13. A sampling digitizer according to claim 12, wherein the sampling digitizer is mounted on a pin card contained in a test head of semiconductor integrated circuit testing equipment.
14. A sampling digitizer according to any one of claims 1 to 7, wherein the sampling digitizer is mounted on a pin card contained in a test head of semiconductor integrated circuit testing equipment.
15. A sampling digitizer comprising
a clock generator for generating a clock signal;
a sampler for sampling a high rate repeated signal which is input thereto with a clock signal supplied from the clock generator to convert it into a low rate data signal;
a digitizer section for receiving the low rate data signal from the sampler to perform a signal waveform observation, measurement or analysis;
a trigger circuit for receiving the low rate data signal from the sampler and for generating a trigger signal whenever the data signal contains trigger information;
and means provided in the clock generator for changing the frequency of the clock signal being generated to a higher value while maintaining the continuity of the phase.
16. A sampling digitizer according to claim 15, wherein the sampling digitizer is mounted on a pin card contained in a test head of semiconductor integrated circuit testing equipment.
17. A sampling digitizing method comprising the steps of
sampling a high rate repeated signal which is input and converting it into a low rate data signal;
detecting a coincidence between the low rate data signal and trigger information;
advancing the phase of the sampling by a given amount and performing a signal waveform observation, measurement or analysis upon the low rate data signal which is obtained subsequent to advancing the sampling phase.
18. A sampling digitizing method according to claim 17, further comprising the step of increasing the frequency simultaneously as advancing the phase of the sampling.
19. A sampling digitizing method comprising the steps of
sampling a high rate repeated signal in one of a plurality of channels to convert it into a low rate data signal;
detecting any coincidence between the low rate data signal and trigger information;
advancing the phase of the sampling to sample high rate repeated signals in the plurality of channels to convert them into corresponding low rate data signals;
and performing waveform observation, measurement, analysis and the like upon these low rate data signals.
20. A sampling digitizing method according to claim 19 in which the step of converting high rate repeated signals in the plurality of channels into corresponding low rate data signals is performed by using a sampling frequency which is chosen to be higher than the sampling frequency with which the high rate repeated signal in said one of the plurality of channels is sampled.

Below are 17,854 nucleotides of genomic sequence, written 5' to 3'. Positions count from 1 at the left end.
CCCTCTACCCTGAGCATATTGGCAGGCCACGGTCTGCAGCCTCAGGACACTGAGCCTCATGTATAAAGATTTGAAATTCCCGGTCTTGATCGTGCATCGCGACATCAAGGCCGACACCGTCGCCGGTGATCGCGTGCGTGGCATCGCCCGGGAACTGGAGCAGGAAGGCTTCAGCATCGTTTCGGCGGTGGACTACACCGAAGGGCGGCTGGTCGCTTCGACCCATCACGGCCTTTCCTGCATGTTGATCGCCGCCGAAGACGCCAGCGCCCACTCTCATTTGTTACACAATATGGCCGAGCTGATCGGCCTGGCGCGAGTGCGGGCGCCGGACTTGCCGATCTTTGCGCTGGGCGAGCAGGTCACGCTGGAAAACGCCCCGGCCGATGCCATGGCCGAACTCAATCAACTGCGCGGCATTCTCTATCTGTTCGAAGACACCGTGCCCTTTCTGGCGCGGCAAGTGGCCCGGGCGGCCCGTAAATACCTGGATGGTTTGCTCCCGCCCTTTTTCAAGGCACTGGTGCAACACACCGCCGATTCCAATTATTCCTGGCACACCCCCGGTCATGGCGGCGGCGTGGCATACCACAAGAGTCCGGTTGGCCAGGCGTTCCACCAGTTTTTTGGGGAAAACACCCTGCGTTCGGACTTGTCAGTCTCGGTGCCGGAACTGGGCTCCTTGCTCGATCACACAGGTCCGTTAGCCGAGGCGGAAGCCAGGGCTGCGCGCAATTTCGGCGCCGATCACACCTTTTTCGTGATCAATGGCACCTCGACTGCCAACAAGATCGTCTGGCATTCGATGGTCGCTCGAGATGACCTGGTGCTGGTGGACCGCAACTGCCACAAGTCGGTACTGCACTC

21. A sampling digitizing method comprising the steps of
sampling a high rate repeated signal which is input to convert it into a low rate data signal;
detecting any coincidence between the low rate data signal and trigger information;
increasing the sampling frequency;
and performing a waveform observation, measurement, analysis and the like upon a low rate data signal which is converted by the sampling with the increased frequency.
Description
TECHNICAL FIELD

The present invention relates to an apparatus for sampling a fast rate repeated waveform with a slower rate clock to convert it into a low rate waveform for purpose of observation, measurement and analysis (such apparatus will be hereafter referred to as “sampling digitizer”), such a method and a semiconductor integrated circuit testing equipment provided with a sampling digitizer.

BACKGROUND OF THE INVENTION

As is well known in the art, a sampling digitizer, comprises a sampling head 11, a clock generator 12, an apparatus (hereafter referred to as “digitizer section”) 13 which observes, measures and/or analyzes a signal waveform, and a trigger circuit 14, as illustrated in FIG. 1. The sampling digitizer converts a high rate repeated signal (waveform) HRS input to the sampling head 11 (usually formed by a circuit including a diode bridge) into a low rate repeated signal (waveform) by an equivalent sampling technique to be described later, and performs an observation, measurement and analysis of the input waveform of the high rate repeated signal HRS by observing, measuring and analyzing the waveform of the low rate repeated signal.

The equivalent sampling technique is illustrated in FIG. 2A for a high rate repeated signal HRS having a period T and input to the sampling head 11, as an example. In this instance, the clocking generator 12 generates a clock signal CLK1 and supplies it to the sampling head 11 at a given sampling rate (period) T1 equal to (nT+Δt) such that sample timings t1, t2, t2, . . . for the repeated signal HRS be sequentially offset in their phases within the period T by a minimal time interval Δt which corresponds to a constant phase (in the example shown, the phase of the sample timings is sequentially lagging by Δt). The given minimal interval Δt by which the phase of the sample timing is sequentially offset in the period T is referred to in the art as “equivalent sampling interval”. When the frequency of a clock signal CLK having a period equal to a time interval nT obtained by subtracting the equivalent sampling interval from the period T1 is denoted by F, n is equal to the quotient of dividing the frequency of the high rate repeated signal HRS by the frequency F of the clock signal CLK. Usually, the frequency F of the clock signal CLK is chosen relative to the frequency of the high rate repeated signal HRS so that the quotient n is an integer.